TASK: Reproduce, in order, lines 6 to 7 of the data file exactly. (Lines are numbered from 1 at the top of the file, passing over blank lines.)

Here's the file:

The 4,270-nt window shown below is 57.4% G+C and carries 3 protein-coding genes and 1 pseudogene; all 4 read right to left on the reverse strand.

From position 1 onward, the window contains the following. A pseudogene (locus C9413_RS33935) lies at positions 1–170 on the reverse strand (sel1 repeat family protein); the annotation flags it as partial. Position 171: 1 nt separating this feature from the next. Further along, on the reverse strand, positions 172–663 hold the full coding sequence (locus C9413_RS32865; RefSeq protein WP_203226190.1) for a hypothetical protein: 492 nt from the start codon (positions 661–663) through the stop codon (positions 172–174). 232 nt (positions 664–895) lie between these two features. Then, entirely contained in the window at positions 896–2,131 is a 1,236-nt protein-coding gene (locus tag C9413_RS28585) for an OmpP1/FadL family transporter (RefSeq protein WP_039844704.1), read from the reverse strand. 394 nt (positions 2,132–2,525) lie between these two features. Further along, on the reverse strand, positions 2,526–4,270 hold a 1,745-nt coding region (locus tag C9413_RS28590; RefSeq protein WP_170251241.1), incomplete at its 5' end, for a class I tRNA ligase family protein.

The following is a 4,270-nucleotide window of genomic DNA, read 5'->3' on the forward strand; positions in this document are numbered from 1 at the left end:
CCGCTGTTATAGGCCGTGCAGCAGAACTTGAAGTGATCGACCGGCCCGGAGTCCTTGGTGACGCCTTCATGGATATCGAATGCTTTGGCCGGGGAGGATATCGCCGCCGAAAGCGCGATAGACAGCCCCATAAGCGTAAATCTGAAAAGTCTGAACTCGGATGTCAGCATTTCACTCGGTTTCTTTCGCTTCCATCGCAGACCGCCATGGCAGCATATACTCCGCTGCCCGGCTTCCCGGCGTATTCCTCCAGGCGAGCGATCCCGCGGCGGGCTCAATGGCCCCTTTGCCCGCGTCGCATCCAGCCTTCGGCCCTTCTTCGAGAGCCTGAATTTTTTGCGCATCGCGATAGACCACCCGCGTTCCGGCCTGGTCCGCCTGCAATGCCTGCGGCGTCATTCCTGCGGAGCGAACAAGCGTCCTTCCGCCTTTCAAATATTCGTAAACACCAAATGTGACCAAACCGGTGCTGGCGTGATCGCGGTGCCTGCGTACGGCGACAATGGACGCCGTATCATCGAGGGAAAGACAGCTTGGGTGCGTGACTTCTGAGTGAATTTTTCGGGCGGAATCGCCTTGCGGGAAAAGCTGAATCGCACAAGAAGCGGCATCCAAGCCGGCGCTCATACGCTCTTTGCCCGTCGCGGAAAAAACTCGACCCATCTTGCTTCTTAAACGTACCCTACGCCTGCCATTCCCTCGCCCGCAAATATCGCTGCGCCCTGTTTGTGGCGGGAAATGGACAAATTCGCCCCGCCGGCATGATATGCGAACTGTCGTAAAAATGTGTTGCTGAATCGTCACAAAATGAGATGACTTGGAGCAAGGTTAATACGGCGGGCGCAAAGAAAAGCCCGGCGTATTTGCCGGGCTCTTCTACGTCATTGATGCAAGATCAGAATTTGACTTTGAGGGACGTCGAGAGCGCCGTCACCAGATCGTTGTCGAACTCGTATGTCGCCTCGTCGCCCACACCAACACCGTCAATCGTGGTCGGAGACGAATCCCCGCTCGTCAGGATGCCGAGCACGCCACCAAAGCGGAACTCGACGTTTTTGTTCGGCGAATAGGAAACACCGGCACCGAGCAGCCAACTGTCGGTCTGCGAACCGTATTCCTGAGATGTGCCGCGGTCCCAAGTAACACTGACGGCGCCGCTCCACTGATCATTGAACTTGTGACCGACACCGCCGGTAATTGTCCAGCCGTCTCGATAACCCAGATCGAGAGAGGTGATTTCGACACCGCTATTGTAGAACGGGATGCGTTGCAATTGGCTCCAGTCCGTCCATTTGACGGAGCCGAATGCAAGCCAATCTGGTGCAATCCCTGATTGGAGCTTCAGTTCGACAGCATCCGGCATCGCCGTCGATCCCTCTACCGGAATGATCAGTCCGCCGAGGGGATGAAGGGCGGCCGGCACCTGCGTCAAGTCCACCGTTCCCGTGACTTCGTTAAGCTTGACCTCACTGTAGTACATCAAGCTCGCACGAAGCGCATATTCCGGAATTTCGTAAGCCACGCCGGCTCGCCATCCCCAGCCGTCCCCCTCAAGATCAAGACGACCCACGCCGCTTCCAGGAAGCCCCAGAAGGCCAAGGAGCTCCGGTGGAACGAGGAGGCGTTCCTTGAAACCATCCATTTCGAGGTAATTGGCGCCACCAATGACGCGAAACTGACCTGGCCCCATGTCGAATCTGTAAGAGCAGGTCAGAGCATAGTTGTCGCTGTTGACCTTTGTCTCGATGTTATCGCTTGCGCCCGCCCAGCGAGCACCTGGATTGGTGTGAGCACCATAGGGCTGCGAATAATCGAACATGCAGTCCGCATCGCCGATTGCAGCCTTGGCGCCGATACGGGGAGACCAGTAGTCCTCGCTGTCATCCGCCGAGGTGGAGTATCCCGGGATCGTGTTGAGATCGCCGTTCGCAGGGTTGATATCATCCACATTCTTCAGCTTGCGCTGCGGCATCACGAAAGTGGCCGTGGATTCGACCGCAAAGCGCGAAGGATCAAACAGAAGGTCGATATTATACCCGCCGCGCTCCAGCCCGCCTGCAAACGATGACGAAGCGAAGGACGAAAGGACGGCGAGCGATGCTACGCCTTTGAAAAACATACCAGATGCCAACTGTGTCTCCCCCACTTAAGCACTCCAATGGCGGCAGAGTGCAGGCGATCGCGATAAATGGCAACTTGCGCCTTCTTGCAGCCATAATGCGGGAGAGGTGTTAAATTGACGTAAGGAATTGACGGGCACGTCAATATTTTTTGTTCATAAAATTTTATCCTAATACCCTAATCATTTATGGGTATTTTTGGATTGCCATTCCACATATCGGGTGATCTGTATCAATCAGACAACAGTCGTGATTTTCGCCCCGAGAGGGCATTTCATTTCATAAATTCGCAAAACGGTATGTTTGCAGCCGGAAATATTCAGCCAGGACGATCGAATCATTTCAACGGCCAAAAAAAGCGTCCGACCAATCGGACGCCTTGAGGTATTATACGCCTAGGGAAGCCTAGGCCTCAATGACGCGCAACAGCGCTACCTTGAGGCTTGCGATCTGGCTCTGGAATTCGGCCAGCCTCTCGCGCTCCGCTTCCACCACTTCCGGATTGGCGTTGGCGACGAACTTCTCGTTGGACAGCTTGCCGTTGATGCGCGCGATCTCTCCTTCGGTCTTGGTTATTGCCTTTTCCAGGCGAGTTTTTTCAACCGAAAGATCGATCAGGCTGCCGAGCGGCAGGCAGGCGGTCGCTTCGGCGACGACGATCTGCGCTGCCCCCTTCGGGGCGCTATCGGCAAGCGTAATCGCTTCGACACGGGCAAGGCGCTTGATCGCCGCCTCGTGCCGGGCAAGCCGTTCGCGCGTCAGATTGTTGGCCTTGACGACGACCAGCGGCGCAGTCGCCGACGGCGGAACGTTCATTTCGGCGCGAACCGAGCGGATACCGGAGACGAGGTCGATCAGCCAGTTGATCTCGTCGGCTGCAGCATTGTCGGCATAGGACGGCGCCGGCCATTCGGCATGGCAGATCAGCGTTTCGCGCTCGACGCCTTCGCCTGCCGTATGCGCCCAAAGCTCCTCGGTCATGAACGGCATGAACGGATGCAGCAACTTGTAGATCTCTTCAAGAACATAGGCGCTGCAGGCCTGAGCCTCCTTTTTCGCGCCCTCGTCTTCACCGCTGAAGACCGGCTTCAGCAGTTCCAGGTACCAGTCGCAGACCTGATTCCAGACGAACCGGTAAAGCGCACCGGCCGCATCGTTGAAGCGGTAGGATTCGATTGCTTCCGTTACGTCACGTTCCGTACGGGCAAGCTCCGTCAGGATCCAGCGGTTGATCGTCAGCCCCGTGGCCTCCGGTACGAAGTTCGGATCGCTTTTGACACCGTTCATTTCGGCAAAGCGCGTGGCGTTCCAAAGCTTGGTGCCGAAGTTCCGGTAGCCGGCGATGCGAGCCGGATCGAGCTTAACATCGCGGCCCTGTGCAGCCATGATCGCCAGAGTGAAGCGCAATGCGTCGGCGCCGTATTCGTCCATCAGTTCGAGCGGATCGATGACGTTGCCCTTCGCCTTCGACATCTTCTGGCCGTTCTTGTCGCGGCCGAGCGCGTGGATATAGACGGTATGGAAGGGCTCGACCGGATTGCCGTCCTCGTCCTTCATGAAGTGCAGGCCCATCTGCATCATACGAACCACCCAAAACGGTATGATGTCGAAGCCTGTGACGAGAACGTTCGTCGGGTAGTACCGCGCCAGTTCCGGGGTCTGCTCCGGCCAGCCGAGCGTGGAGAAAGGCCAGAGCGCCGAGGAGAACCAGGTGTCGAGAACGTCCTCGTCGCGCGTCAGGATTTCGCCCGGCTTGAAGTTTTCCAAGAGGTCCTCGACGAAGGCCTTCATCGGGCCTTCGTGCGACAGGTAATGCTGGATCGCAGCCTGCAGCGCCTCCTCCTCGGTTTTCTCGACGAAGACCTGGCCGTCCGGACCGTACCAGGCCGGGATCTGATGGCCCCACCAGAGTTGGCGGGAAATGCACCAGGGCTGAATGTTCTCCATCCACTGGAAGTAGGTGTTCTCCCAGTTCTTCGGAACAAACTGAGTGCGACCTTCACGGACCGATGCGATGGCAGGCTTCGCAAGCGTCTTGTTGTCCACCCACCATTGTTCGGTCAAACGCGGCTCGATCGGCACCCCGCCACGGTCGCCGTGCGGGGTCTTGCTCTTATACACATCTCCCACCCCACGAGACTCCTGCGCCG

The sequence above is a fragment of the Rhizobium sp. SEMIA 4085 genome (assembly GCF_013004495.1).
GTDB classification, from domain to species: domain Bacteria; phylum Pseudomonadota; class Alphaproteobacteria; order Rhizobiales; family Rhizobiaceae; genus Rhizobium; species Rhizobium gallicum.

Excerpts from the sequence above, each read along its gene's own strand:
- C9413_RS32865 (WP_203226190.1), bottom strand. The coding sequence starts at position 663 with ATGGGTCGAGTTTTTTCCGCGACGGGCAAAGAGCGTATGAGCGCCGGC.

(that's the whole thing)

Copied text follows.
GTDB classification, from domain to species: domain Bacteria; phylum Pseudomonadota; class Alphaproteobacteria; order Rhizobiales; family Rhizobiaceae; genus Rhizobium; species Rhizobium gallicum.

Excerpts from the sequence above, each read along its gene's own strand: